Metabolomics is the unbiased identification and quantification of small molecules in biological fluids. In the context of disease, metabolomics has been used to identify novel clinical biomarkers and therapeutic targets. Here, we performed untargeted metabolomic profiling of plasma from two independent cohorts of HIV-infected individuals with late stage disease on PI-based ART to identify a metabolite signature that distinguishes HIV-infected from healthy control subjects regardless of HCV serostatus. We also examined relationships between altered lipid metabolites and markers of inflammation, microbial translocation, and hepatic dysfunction.
HIV subjects (n=32) in the two independent cohorts were from the National NeuroAIDS Tissue Consortium (NNTC) (Manhattan HIV Brain Bank, National Neurological AIDS Bank, California NeuroAIDS Tissue Network, Texas NeuroAIDS Research Center) and CNS HIV Anti-Retroviral Therapy Effects Research (CHARTER) study. Subjects were enrolled with written informed consent and IRB approval at each study site. Inclusion criteria were advanced disease (nadir CD4<300 cells/ul), HIV plasma viral load <400 copies/ml, and >1 year on PI-based ART (31% receiving lopinavir (LPV) plus ritonavir (RTV), 22% receiving nelfinavir (NFV), 16% receiving saquinavir (SQV) plus RTV, 10% receiving atazanavir (ATV) plus RTV, 6% receiving fosamprenavir (FPV) plus RTV, 6% receiving indinavir (IDV) plus RTV, 6% receiving SQV and NFV plus RTV, and 3% receiving amprenavir). Exclusion criteria were current use of lipid lowering medications, current heavy alcohol consumption, severe hepatotoxicity (defined in accordance with the AIDS Clinical Trials Group criteria as grades 3 or 4 ), and moderate to severe renal insufficiency . To evaluate effects of HCV co-infection (defined by positive serostatus), the initial cohort included HIV subjects with and without HCV co-infection (n=17). Results were validated in a second independent cohort of HIV subjects co-infected with HCV (n=15; defined by serostatus). HIV subjects in the initial and validation cohorts were matched for age, gender, race/ethnicity, and stage of HIV disease (nadir and current CD4 counts). Results were also validated in an independent cohort of HIV subjects on non-nucleoside reverse transcriptase inhibitors (NNRTI)-based ART (88% on efavirenz and 22% on nevirapine) matched to HIV subjects on PI-based ART in the initial and validation cohorts by age, gender, HCV serostatus, and stage of HIV disease (nadir and current CD4 counts). Healthy control samples were HIV- and HCV-negative individuals without a diagnosis of diabetes or hyperlipidemia obtained from Bioreclamation (Westbury, New York) and with informed consent and IRB approval from Dana-Farber Cancer Institute. Controls were matched by gender and by gender, age, race/ethnicity, and smoking in the initial and validation cohorts, respectively.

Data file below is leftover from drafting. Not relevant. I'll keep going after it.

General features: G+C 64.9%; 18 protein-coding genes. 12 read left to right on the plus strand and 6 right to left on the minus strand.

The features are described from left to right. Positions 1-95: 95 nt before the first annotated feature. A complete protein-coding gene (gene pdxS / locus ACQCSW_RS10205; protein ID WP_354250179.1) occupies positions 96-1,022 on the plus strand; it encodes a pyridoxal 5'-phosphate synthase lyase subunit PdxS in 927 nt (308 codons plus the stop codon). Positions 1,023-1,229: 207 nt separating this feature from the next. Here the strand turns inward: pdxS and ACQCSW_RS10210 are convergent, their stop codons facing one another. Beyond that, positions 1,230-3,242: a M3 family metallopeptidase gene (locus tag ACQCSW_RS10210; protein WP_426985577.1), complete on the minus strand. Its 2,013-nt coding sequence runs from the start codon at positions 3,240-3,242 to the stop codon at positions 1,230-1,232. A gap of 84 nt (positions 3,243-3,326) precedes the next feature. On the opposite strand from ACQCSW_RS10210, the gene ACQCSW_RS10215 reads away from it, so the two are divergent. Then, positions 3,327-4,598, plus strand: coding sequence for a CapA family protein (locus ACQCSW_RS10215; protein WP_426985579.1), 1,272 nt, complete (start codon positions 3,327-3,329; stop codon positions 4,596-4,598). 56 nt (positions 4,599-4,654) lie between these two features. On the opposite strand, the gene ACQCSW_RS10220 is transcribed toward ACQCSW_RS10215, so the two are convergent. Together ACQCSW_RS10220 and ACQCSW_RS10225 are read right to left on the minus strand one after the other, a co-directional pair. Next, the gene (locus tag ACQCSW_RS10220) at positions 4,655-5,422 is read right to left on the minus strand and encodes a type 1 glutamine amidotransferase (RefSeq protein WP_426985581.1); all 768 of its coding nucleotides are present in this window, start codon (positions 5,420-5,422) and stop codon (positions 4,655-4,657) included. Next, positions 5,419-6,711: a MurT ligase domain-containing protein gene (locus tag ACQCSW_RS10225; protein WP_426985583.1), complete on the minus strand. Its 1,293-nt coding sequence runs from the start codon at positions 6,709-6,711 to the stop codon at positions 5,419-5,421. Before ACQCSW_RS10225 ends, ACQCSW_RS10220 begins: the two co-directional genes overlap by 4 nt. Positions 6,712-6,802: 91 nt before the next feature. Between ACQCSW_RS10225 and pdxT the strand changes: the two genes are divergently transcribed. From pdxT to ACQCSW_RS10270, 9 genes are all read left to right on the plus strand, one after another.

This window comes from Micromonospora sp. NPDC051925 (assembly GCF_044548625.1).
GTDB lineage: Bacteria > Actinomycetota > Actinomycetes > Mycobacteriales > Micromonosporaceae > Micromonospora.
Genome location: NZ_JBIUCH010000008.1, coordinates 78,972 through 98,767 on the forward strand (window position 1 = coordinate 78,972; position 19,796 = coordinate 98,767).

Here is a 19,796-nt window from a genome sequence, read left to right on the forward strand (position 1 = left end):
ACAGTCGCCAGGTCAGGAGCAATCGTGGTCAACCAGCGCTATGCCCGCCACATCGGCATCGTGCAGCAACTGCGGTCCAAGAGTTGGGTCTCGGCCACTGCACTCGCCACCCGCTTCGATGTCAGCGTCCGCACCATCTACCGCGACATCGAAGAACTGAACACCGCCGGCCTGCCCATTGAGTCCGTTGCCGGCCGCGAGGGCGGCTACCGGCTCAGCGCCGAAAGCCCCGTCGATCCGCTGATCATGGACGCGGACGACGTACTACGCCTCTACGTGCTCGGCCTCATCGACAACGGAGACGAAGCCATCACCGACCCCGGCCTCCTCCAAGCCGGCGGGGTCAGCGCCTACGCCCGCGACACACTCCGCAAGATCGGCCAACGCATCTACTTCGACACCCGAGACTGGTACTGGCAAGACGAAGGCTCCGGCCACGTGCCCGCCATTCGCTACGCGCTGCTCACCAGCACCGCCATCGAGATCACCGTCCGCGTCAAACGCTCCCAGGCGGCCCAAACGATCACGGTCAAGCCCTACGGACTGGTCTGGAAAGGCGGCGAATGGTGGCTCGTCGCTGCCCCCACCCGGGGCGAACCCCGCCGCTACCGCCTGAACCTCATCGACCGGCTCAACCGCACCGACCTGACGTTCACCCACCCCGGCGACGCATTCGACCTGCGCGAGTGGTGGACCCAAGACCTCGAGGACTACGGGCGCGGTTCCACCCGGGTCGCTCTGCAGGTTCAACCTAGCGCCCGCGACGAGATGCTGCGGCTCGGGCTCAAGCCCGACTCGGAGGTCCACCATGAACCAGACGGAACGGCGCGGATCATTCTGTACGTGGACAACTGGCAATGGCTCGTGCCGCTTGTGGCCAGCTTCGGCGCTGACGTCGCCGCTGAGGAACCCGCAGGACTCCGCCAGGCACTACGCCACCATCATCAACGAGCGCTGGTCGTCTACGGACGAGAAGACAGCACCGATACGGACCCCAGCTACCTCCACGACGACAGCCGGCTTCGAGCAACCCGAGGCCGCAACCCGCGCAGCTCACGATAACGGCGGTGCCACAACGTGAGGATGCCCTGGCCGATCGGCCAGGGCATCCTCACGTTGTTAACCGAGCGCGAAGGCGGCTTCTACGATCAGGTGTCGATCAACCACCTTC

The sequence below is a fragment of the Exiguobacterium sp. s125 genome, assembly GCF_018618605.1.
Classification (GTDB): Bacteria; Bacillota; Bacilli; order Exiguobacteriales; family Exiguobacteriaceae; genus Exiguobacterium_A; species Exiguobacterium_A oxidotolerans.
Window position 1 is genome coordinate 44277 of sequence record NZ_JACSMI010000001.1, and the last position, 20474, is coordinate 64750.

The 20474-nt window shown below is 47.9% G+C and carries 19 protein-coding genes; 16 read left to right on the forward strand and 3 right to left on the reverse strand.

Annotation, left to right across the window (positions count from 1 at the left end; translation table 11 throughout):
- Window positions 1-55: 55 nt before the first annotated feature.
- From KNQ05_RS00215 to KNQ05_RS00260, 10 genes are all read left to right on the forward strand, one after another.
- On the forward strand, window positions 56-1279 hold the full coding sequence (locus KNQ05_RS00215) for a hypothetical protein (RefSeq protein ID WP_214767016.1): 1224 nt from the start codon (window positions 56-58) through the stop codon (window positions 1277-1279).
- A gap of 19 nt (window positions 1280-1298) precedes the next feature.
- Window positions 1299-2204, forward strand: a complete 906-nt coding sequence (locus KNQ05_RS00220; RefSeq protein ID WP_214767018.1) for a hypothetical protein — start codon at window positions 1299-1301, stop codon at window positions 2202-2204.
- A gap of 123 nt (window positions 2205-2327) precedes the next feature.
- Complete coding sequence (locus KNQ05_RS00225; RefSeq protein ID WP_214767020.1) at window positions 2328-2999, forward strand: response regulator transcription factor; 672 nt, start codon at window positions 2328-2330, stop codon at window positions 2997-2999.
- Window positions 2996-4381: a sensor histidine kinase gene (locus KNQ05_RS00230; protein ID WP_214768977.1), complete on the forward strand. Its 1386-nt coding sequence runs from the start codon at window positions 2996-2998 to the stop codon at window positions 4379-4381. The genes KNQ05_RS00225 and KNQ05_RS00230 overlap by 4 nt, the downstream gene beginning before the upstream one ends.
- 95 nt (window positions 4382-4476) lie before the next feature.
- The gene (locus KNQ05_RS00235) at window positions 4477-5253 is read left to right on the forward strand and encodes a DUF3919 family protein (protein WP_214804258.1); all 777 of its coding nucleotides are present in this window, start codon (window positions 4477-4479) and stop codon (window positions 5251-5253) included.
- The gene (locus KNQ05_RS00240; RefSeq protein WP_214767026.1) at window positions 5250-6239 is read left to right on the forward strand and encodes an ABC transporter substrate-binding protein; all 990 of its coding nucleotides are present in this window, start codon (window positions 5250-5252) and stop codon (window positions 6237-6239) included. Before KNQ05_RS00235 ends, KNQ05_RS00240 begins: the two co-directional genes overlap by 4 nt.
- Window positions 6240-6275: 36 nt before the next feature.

Quantification of soluble markers
Plasma levels of interferon (IFN)-α, interleukin (IL)-6, and IL-2 receptor alpha (RA) were measured using a Luminex multiplex assay (Bio-Plex System, Bio-Rad Laboratories). Plasma lipopolysaccaride (LPS) was quantified as previously described . Soluble CD14 (sCD14) (R&D Systems), LPS-binding protein (LBP) (Cell Sciences), and YKL-40 (Quidel Corporation) were quantified by ELISA.
Metabolomic profiling was performed by Metabolon (Durham, NC) using ultra high performance liquid chromatography and tandem mass spectrometry (UHLC/MS2/MS) optimized for the detection of acidic or basic metabolites, and gas chromatography (GC)/MS. Plasma samples were extracted using the MicroLab STAR system as described . The UHLC/MS2/MS platform was based on a Waters ACQUITY UHPLC and Thermo-Finnigan LTQ mass spectrometer, which consisted of an electrospray ionization source and linear ion-trap mass analyzer. Derivatized samples for GC/MS were separated on 5% phenyldimethyl silicone column with helium as the carrier gas and a temperature ramp from 60° to 340°C over a 16 minute period. Analysis was performed on a Thermo-Finnigan Trace DSQ fast-scanning single-quadrupole mass spectrometer using electron impact ionization. Compounds were identified by automated comparison of chromatographic and mass spectra properties in samples to metabolomic library entries of purified standards.
Data processing, bioinformatics, and statistical analysis